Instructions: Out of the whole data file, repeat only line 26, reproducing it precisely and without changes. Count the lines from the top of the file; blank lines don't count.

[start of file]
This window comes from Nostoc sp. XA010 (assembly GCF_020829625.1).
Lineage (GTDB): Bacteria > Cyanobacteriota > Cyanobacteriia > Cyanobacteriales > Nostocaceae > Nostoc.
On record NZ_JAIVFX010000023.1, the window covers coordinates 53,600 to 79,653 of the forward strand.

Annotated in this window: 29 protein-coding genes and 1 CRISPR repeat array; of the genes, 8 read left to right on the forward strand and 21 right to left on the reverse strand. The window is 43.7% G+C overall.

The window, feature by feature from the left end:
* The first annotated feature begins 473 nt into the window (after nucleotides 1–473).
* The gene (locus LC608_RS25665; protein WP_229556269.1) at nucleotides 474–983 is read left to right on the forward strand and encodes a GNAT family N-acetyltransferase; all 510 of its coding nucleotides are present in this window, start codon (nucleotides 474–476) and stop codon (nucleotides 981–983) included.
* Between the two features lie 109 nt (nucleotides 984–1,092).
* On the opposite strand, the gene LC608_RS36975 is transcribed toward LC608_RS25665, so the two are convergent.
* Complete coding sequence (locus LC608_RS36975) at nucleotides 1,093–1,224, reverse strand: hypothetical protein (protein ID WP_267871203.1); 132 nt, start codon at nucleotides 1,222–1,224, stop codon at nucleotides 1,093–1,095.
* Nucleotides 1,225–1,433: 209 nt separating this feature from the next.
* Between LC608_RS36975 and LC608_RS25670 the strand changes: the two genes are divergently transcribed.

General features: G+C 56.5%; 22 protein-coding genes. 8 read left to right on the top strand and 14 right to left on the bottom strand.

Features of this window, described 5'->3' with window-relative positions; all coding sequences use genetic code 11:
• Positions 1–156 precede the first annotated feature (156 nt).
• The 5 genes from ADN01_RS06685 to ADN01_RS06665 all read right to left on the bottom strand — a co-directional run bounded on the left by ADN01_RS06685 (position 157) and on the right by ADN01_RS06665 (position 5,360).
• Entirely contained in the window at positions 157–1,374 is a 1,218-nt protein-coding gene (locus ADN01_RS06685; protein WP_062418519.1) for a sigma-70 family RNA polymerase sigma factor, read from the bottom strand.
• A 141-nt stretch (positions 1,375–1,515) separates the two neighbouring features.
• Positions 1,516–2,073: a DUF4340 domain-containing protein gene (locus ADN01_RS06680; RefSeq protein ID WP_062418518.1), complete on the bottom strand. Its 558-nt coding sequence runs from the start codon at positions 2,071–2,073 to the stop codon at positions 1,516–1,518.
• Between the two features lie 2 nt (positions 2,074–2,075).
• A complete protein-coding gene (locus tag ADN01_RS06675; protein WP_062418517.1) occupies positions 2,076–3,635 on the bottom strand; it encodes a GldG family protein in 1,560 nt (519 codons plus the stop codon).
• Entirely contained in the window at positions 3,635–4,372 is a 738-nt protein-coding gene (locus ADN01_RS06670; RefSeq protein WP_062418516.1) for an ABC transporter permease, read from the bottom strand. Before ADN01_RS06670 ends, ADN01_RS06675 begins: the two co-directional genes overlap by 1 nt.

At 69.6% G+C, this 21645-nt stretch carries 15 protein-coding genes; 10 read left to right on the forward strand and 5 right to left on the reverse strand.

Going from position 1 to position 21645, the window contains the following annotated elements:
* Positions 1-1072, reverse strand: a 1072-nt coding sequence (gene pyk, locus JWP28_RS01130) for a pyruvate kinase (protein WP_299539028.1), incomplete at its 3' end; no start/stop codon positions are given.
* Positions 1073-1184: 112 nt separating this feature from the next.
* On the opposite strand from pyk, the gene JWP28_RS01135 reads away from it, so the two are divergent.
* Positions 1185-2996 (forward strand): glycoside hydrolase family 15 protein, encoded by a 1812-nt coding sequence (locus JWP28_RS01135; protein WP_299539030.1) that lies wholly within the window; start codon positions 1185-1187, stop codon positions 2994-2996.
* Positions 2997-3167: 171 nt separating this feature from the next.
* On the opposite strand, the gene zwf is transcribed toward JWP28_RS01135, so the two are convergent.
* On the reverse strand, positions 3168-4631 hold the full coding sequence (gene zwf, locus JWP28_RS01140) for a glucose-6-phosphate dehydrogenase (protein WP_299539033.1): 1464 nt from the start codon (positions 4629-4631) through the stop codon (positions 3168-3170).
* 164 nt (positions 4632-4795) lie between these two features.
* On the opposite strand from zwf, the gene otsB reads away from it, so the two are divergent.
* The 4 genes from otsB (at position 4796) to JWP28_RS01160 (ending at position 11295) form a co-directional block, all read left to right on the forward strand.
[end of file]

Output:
* Positions 1073-1184: 112 nt separating this feature from the next.